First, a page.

Astatic

Astatic logo
  • Astatic Corp.
  • Conneaut, Ohio, USA
  • No official website available
  • No email adres available
  • No tel number available
  • No fax number available

Advertisement

Equipment[add model]

No models listed yet.

General information [contribute]

Harry Booth (August 21, 2003): Astatic Corp started 1933 by Creed McKinley Chorpening, F. H. Woodworth and Charles E. Semple in Youngstown. Started manufacturing phonographic pickups in 1938 and other audio related transducers a little later. Moved into a purpose built factory in Conneaut in Ohio in 1944. Appears to have gone ot of business in early 1987. The current trademark owners seem to have no relation to the original company.

History[contribute]

Carl Jacksson (December 9, 2009):

In 1930, two amateur radio operators, C.M. Chorpening, W8WR (later W8MJM) and F.H. Woodworth, W8AHW began experimenting with different types of microphones for their "ham' stations. Their mutual friend, Charles Semple, worked for Brush Development Company where he had been experimenting with Rochelle Salts crystals. When Semple demonstrated some crystal pick-ups that Brush was working with, Chorpening and Woodworth recognized that a crystal microphone would provide excellent service in their ham transmitters. As a result, Chorpening and Woodworth founded The Astatic Microphone Laboratory, Inc. in Youngstown, Ohio in 1933. Semple was brought into the company as general manager to manufacture and market the company's model D-104 Crystal Microphone. They were soon able to branch out with a line of crystal microphones, crystal phonograph pickups and recording heads for manufacturers and radio jobbers.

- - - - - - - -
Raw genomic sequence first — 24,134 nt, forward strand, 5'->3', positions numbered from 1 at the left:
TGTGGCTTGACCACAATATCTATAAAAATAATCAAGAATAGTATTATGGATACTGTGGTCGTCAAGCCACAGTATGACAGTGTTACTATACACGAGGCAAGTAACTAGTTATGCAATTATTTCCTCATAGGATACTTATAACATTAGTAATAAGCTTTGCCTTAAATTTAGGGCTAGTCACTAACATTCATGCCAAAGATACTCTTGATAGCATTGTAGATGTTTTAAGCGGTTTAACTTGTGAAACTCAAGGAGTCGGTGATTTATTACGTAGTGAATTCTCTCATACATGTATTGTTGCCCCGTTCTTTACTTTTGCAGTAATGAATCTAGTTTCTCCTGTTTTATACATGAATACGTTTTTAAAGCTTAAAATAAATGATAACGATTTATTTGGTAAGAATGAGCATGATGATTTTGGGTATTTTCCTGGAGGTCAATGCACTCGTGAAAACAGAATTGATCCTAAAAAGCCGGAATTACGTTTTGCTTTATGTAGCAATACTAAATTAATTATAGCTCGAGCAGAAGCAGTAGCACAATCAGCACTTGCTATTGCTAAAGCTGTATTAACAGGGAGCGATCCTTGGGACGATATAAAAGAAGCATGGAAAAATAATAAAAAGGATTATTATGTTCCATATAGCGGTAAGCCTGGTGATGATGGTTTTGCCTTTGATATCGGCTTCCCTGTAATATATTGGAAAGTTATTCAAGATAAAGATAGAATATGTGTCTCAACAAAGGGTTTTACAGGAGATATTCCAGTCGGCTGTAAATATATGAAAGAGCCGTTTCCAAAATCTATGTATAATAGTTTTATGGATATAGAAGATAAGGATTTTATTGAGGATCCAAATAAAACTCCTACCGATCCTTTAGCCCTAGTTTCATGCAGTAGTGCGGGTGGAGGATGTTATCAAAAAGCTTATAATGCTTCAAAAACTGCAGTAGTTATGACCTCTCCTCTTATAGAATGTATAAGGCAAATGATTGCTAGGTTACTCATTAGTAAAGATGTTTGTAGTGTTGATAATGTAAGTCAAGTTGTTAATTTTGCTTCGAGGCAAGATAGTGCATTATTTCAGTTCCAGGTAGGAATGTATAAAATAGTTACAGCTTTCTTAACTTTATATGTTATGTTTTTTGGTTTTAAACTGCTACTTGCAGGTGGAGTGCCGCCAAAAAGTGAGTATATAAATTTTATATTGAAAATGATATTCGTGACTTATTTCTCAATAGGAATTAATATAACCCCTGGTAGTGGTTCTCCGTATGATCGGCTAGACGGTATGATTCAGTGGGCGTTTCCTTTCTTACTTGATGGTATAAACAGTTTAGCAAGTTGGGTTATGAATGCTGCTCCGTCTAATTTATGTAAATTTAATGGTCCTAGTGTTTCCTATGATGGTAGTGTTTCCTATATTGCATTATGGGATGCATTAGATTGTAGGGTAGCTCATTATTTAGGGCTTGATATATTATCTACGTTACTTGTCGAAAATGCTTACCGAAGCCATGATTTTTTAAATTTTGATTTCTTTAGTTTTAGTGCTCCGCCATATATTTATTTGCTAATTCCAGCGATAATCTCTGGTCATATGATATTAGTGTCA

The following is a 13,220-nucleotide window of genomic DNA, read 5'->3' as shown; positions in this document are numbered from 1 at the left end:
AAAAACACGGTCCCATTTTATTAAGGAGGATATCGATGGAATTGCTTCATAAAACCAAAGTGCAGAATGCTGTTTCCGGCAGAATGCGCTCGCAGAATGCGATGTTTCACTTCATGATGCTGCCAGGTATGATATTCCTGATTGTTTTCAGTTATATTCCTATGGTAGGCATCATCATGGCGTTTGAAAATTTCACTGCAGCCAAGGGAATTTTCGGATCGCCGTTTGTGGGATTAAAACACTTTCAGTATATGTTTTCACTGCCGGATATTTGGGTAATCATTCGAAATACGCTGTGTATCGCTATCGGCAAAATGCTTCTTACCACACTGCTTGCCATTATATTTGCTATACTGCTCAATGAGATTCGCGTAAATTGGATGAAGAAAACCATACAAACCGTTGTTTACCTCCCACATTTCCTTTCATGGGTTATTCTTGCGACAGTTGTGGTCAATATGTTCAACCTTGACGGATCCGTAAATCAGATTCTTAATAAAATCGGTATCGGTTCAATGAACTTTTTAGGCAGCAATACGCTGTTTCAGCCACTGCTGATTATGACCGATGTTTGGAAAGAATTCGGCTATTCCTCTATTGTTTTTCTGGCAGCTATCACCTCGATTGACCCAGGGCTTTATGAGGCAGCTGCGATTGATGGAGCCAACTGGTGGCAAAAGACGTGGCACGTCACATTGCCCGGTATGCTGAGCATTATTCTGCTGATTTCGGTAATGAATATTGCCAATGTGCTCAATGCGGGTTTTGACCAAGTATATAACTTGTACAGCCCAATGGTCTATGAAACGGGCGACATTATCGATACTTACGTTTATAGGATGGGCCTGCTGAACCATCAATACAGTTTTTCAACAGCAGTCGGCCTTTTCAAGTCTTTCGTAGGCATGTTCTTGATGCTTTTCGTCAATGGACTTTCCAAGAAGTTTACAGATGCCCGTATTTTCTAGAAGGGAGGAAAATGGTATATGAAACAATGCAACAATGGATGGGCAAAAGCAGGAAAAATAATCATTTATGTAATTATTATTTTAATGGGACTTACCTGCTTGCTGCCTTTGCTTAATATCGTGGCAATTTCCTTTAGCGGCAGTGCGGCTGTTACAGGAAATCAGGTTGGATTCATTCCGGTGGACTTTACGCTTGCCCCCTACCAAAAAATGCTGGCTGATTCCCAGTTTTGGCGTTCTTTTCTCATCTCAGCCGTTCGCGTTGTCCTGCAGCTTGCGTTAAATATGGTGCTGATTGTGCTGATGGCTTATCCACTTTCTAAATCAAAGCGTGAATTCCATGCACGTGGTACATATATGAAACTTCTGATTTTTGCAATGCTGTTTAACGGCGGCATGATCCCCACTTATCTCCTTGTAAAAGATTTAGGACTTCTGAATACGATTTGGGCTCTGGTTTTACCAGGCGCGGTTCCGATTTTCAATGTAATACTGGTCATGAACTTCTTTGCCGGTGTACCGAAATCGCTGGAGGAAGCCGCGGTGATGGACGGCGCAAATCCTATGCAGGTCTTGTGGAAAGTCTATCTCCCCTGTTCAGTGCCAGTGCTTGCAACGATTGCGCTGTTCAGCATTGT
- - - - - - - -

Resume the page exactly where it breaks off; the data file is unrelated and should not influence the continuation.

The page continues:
In 1944, Astatic moved operations to Conneaut, Ohio. In addition to quantities of microphones, pickups and crystal cartridges supplied to the Armed Forces and essential industries during the World War II period, Astatic designed, perfected and manufactured many other types of electronic equipment. Included were a number of under-water sound detection or Sonar devices. Astatic soon became a producer of Hydrophones for the U.S. Navy under direct contract, and for other manufacturers of Sonar equipment on a subcontract basis. For Army and Navy bomber and fighter planes, Astatic perfected and produced a Static Discharger for dissipating static electricity which accumulated, due to friction in flight, on wing surfaces, fuselage and tail assemblies. A further contribution was made by Astatic in the design and manufacture of coaxial cable connectors used exclusively by both the US Army and US Navy for Radio, Radar and Sonar hookups and installations. During this period the company shipped in one month a total of over 650,000 units.

After WWII, Astatic Microphone Laboratory became The Astatic Corporation. Currently, the company is located in Solon, Ohio and offers microphones and audio accessories to the professional, commercial, and installation audio industries. The Amateur & CB product division of Astatic was sold to Barjan, LLC, a major mobile communications product distributor. Barjan has since expanded the Astatic name to include many accessories including coaxial cables, meters and antennas

Forum topics on Astatic

Topics concerning a specific model can be found on the model pages. Want to start a topic? Click here.